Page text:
Not only do we hear people denying the divinity of Our Lord Jesus Christ on the basis of the “new theology” (cf. the book, Jesus the Christ, by Walter Cardinal Kasper of Germany), but we hear denials, on the basis of ecumenism, of many other truths of Faith which it is our duty to profess at the cost of martyrdom. We hear being said that “salvation can be found even outside the Church” (Cardinal Kasper); that the heretical and schismatic sects are no longer heretical and schismatic sects but “true particular churches” (DominusJesus), and that the true Church of Christ no longer “is” the Catholic Church but only “subsists” in it (UnitatisRedintegratio). It is said that unity of the Faith is no longer the necessary foundation for the Church’s unity, but, on the contrary, we must work for “unity in diversity” (Joseph Cardinal Ratzinger), where “diversity” pre-supposes inclusion of the heresies and schisms previously condemned by Holy Mother Church. It is said that the Catholic Church must re-examine the way papal primacy is exercised and this be done together with the heretics and schismatics, who are the traditional enemies of papal primacy, etc….

The Church, however, is Christ himself. The Church is Christ “extended and communicated.” She is Christ who “in His Church lives, teaches, governs, and communicates holiness” (Pius XII, Mystici Corporis).

We know, and history confirms it, that “faith in Jesus will not remain pure and intact unless it is upheld and defended by faith in the Church, the pillar and foundation of truth” (Pius XI, Mit brennender Sorge); so we cannot adhere to ecumenism’s heretical ecclesiological aberrations because it is a matter of our faith, and we cannot keep silent either, because it concerns the faith of our neighbor. Silence, in this case, would be to support error. As always, then, in extreme cases “the only way open to the believer is the path of generous heroism” (Pius XI, ibid.).

We must not allow ourselves to be upset by the fact that those involved are churchmen and members of the hierarchy to whom Christ Himself has given authority in the Church. It is true, alas, that they are churchmen. But churchmen are given authority for building up the Church, not for pulling it down. They are given all their authority in favor of the truth and none for against it: “For we can do nothing against the truth; but for the truth” (II Cor. 13:8). Therefore, when, in the Church, churchmen raise a platform of personal views against the doctrine of the one Teacher of Truth that has resounded for 2000 years, the duty of the faithful is to resist it, because there is only one Master, and “we must obey God rather than men” (St. Peter).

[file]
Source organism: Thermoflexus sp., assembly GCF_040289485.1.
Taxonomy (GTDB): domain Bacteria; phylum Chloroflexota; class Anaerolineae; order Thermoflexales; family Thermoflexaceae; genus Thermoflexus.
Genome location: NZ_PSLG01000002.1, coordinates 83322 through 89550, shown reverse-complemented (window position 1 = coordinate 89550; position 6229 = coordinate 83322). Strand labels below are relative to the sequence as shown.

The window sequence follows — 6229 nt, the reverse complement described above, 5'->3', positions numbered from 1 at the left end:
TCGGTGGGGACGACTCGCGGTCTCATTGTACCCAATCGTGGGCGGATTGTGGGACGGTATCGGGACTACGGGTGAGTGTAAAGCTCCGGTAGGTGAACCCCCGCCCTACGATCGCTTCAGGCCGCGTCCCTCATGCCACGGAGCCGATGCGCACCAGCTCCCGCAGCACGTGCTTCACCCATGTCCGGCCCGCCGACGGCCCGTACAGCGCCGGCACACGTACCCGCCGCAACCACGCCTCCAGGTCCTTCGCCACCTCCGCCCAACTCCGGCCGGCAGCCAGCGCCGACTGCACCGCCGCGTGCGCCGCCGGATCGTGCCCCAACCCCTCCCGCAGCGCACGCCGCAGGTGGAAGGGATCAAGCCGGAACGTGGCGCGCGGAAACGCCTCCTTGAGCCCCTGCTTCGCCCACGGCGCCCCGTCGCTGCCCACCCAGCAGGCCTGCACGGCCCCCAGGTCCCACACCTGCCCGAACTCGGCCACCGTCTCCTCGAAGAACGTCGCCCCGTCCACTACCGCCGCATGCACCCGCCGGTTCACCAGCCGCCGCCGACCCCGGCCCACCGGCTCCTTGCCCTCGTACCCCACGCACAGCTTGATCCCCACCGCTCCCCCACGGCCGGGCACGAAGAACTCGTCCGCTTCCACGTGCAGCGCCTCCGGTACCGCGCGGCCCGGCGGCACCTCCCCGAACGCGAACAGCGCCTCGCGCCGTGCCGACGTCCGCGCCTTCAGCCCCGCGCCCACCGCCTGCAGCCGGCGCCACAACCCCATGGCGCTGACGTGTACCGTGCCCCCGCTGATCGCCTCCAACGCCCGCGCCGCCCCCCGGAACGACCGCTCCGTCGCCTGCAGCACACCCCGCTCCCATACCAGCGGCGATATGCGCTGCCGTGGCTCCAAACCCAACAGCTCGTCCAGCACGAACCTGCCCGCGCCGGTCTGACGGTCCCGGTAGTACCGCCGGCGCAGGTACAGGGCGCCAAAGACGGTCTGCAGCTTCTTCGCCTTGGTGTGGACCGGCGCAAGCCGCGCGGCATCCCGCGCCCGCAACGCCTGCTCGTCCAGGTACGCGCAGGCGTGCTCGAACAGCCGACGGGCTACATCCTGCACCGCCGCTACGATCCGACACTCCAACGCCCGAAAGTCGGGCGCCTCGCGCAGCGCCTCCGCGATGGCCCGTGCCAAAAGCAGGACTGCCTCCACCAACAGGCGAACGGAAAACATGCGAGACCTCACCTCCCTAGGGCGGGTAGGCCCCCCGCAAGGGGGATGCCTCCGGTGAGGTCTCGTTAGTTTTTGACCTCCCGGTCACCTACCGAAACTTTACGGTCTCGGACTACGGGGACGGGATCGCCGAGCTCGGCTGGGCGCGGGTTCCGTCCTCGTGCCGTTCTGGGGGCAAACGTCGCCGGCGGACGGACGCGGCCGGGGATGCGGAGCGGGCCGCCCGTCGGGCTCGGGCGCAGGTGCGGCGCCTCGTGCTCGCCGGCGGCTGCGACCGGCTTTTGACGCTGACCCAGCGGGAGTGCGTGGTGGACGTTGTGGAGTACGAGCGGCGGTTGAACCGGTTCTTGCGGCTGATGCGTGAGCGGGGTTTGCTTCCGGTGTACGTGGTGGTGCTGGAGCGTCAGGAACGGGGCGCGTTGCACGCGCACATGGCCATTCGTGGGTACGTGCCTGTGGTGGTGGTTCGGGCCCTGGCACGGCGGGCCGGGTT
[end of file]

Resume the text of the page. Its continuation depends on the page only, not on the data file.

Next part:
Nor must we be disheartened to find ourselves unjustly labelled as separated from the pope, the Vicar of Jesus Christ, with whom it is necessary to be in “communion.” It is true, we have the duty of being in communion with the pope, but the pope, in his turn, has the duty of being in communion with his predecessors, with Our Lord Jesus Christ, and the Apostles. There is no doubt about this in the ex cathedra declarations of the pope and in the ordinary infallible pontifical magisterium. But this security is lacking when the pope imposes simply his personal opinions or Utopian ideas.

“Communion” in the Catholic Church is always based on unity in the Faith. That is why, in the history of the Church, we see not only popes, but also bishops, priests, and simple faithful refusing to be in “communion” with those who no longer have, or are suspected of no longer having, the Catholic Faith transmitted by the Apostles.

When a simple lector, St. Basil publicly broke “communion” with his bishop who had compromised with the Arians (Ep. 51). St. Jerome was an ordinary priest-monk when he refused to be in communion with John, Bishop of Jerusalem, until he had clarified his position on Origenism. The African bishops suspended their communion with Pope Vigilius when he, by approving the “Three Chapters,” seemed to be rejecting the dogmatic Council of Chalcedon. St Bernard, the defender of the Roman primacy, who had once said, “He who resists this power resists the command of God,” did not hesitate to write to Pope Innocent II:

It is for you, the successor of Peter, to judge whether those who attack the faith of Peter have a right to asylum in Peter’s see. Remind yourself of the duties of your office….You must seize the foxes which sow ruin in the Lord’s vineyard while they are still small. (Epist. 189)​

Indeed, the pope has “the fullness of power over all the churches” (Epist. 131), but this is for confirming and defending the “faith of Peter,” not for altering it or encouraging those who would alter it. This is the limit, set from on high, to the power of Peter’s successors; otherwise, it would be purely arbitrary. Pope Innocent III, who was one of those who implemented the Roman “centralization,” regarded himself as a “prisoner” of the divine law.